The sun finally came out late in the afternoon Saturday, which up until that point had brought nothing but rain and drizzle. I headed out to the Mercer Meadows Pole Farm, hoping for a chance to catch something worth photographing.
In the half hour before sunset, my best bet was to have a chance at seeing a Northern harrier or two hunting over the fields as the light started to fade.
From the Cold Soil Road parking lot, I headed up the central trail, hoping to spot a Wilson’s snipe poking among the puddles in the stubbled fields. I had flushed one (my first!) earlier in the week, but I would not find one this day.
Instead, almost as if on cue, two Northern harriers appeared off to my left, chasing one another far across the field, near the observation deck in that part of the park. I had wonderful looks at them through my binoculars, but they were too far off at first for me even to bring my camera up to eye level.
With the late afternoon light dimming, I couldn’t distinguish whether they were females or one female and a “gray ghost” male. I continued along the path for a bit, then turned back toward the car. Two of them flew up above the tree line, and I snapped a few distant shots of them silhouetted against the sunset.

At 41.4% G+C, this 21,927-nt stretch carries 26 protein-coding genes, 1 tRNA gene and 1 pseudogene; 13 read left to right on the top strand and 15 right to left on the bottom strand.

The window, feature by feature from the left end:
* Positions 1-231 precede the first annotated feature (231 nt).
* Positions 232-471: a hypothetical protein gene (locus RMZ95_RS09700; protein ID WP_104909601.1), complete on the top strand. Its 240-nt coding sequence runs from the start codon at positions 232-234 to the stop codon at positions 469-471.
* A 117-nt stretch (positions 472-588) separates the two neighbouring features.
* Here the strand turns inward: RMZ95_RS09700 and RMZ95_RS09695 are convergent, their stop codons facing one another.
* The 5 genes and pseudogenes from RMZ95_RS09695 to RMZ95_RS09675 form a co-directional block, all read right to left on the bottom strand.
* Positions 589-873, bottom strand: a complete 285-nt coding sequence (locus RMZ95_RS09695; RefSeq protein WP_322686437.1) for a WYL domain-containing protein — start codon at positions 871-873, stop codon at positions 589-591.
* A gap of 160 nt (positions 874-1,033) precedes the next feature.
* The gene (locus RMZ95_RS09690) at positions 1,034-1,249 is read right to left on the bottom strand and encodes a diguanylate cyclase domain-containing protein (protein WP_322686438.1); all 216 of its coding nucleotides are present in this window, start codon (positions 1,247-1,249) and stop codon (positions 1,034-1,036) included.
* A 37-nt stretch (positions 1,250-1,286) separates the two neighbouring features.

A third harrier appeared and then a fourth. I watched all four fly simultaneously, and at one point I had three within view in my binoculars.
As I neared the parking lot, I saw a lone harrier flying to one side of the field, and I wasn’t certain if that was one of the four I’d watched a few minutes earlier or whether it was a fifth.
I saw only one other bird out, a young mourning dove pecking on the trail before flying off.
Total count: two species, five birds — one of my lowest Pole Farm totals — plus one so-so photo to accompany this post.
But that’s not what matters. Watching just those first two harriers at play was worth the trip, and seeing the four at once was a delightful bonus. Even that single dove made me smile.
I’ll go back out tomorrow to see what I can see.